Many people consider that Christmas without a rich iced cake would be incomplete; others, again, prefer a much simpler mixture, even though it be elaborately iced. Rich cakes should be made some weeks, or even months, before they are required, in order that they may become mellowed and improved in flavour by storing in a moderately warm, dry place. Plain cakes should only be made a day or two before they are to be iced and eaten.
Three-quarters of a pound of mixed peel. Half a pound of glace cherries. Half a pound of sultanas. One pound of currants. Four ounces of sweet almonds. Half an ounce of ground allspice. One gill of brandy. One pill of milk. A little burnt sugar colouring, if liked very dark.
Line a cake-tin with three layers of greased paper, and tie a layer of brown paper round outside the tin, so as to form a band to come up above the edge of it. Warm the butter, without melting it, add the sugar, and beat both to a soft, white, creamy mass. Beat the eggs until frothy, then stir them gradually into the butter and sugar. Mix the chopped peel, halved cherries, shredded almonds, and cleaned and stalked sultanas and currants together with the allspice. Sieve and add the flour lightly to the butter, sugar, and eggs. Then mix in the fruit thoroughly. Add the brandy, milk, and enough colouring, if used, to tint the mixture a pale brown. Put the mixture into the tin and bake it, in a hot oven at first and a cooler one after the first twenty minutes, for about four to five hours. When cooked, take the cake out of the tin, but leave the paper that is sticking to it still on. Leave the cake until cold, then wrap it up in grease-proof paper (bought at any stationer's), then in soft kitchen paper, and keep it in a fairly warm, not cold, place until just before Christmas, when it must be iced and decorated.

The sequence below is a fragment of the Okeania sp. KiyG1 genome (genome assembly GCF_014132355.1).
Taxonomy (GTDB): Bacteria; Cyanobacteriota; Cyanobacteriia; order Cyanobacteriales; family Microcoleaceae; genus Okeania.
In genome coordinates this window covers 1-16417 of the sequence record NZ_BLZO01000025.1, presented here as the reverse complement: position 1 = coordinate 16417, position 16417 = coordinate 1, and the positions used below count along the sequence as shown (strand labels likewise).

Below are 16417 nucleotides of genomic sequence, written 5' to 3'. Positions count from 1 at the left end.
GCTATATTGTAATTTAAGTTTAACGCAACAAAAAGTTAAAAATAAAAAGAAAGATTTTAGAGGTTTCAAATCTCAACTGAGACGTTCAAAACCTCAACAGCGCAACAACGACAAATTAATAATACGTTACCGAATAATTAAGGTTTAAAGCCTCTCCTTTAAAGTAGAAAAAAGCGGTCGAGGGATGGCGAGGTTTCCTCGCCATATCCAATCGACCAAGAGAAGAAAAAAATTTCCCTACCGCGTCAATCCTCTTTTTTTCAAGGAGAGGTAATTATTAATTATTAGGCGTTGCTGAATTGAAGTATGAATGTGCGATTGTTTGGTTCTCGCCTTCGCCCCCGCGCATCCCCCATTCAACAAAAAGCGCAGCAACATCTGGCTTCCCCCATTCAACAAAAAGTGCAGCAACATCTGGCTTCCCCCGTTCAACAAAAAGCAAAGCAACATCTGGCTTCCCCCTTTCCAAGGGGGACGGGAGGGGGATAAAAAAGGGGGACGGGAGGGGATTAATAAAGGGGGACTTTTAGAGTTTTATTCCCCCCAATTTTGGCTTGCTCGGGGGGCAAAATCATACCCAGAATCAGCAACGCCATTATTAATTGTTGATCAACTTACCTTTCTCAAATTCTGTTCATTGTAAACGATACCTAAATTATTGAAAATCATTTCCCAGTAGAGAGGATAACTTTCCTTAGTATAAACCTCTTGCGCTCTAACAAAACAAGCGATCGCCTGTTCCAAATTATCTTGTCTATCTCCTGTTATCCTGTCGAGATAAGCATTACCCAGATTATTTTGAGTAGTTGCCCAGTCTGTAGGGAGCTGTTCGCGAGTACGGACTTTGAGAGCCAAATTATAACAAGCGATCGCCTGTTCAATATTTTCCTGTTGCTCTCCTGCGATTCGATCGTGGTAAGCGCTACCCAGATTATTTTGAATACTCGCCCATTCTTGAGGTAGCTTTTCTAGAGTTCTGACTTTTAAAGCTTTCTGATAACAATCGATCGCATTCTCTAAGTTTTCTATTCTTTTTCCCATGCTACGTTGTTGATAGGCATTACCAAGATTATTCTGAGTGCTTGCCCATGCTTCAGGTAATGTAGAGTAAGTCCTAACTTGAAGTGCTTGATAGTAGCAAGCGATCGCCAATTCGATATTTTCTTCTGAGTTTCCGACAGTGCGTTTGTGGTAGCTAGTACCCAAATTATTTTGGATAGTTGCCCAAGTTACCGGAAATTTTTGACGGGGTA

N.B. - To make sure the cake is baked enough, stick a clean, bright skewer into it; if it comes out clean and free from the mixture, it is done; if otherwise, it requires longer cooking.